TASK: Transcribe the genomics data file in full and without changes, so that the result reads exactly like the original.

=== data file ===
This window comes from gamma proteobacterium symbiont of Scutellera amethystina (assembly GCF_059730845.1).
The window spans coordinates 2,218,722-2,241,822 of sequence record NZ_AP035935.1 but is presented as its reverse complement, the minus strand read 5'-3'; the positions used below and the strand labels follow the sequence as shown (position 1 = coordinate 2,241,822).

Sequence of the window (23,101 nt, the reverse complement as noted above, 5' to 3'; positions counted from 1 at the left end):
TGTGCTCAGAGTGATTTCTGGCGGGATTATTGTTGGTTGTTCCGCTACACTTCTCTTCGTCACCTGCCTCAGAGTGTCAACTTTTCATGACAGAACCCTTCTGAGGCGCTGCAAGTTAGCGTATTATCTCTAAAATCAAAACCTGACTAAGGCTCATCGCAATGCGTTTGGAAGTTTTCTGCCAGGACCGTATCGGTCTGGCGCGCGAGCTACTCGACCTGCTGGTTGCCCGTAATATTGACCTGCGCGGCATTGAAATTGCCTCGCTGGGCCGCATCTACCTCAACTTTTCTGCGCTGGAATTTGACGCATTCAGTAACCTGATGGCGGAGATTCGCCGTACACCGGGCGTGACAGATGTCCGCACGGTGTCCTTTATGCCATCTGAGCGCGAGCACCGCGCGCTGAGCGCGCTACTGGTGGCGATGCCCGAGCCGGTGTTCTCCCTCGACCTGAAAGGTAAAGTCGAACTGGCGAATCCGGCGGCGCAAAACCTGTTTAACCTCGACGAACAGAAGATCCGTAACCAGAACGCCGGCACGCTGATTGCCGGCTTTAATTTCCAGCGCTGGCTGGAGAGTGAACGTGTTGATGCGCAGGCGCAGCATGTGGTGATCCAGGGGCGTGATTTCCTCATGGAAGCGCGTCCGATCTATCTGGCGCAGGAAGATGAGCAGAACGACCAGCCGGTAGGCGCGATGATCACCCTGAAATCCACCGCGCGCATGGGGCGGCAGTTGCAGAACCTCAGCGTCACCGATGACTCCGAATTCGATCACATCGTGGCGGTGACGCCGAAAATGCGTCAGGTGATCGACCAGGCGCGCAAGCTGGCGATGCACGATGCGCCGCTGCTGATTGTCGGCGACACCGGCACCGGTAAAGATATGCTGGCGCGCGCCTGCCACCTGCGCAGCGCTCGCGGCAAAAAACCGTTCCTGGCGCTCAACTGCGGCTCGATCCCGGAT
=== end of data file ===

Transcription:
This window comes from gamma proteobacterium symbiont of Scutellera amethystina (assembly GCF_059730845.1).
The window spans coordinates 2,218,722-2,241,822 of sequence record NZ_AP035935.1 but is presented as its reverse complement, the minus strand read 5'-3'; the positions used below and the strand labels follow the sequence as shown (position 1 = coordinate 2,241,822).

Sequence of the window (23,101 nt, the reverse complement as noted above, 5' to 3'; positions counted from 1 at the left end):
TGTGCTCAGAGTGATTTCTGGCGGGATTATTGTTGGTTGTTCCGCTACACTTCTCTTCGTCACCTGCCTCAGAGTGTCAACTTTTCATGACAGAACCCTTCTGAGGCGCTGCAAGTTAGCGTATTATCTCTAAAATCAAAACCTGACTAAGGCTCATCGCAATGCGTTTGGAAGTTTTCTGCCAGGACCGTATCGGTCTGGCGCGCGAGCTACTCGACCTGCTGGTTGCCCGTAATATTGACCTGCGCGGCATTGAAATTGCCTCGCTGGGCCGCATCTACCTCAACTTTTCTGCGCTGGAATTTGACGCATTCAGTAACCTGATGGCGGAGATTCGCCGTACACCGGGCGTGACAGATGTCCGCACGGTGTCCTTTATGCCATCTGAGCGCGAGCACCGCGCGCTGAGCGCGCTACTGGTGGCGATGCCCGAGCCGGTGTTCTCCCTCGACCTGAAAGGTAAAGTCGAACTGGCGAATCCGGCGGCGCAAAACCTGTTTAACCTCGACGAACAGAAGATCCGTAACCAGAACGCCGGCACGCTGATTGCCGGCTTTAATTTCCAGCGCTGGCTGGAGAGTGAACGTGTTGATGCGCAGGCGCAGCATGTGGTGATCCAGGGGCGTGATTTCCTCATGGAAGCGCGTCCGATCTATCTGGCGCAGGAAGATGAGCAGAACGACCAGCCGGTAGGCGCGATGATCACCCTGAAATCCACCGCGCGCATGGGGCGGCAGTTGCAGAACCTCAGCGTCACCGATGACTCCGAATTCGATCACATCGTGGCGGTGACGCCGAAAATGCGTCAGGTGATCGACCAGGCGCGCAAGCTGGCGATGCACGATGCGCCGCTGCTGATTGTCGGCGACACCGGCACCGGTAAAGATATGCTGGCGCGCGCCTGCCACCTGCGCAGCGCTCGCGGCAAAAAACCGTTCCTGGCGCTCAACTGCGGCTCGATCCCGGAT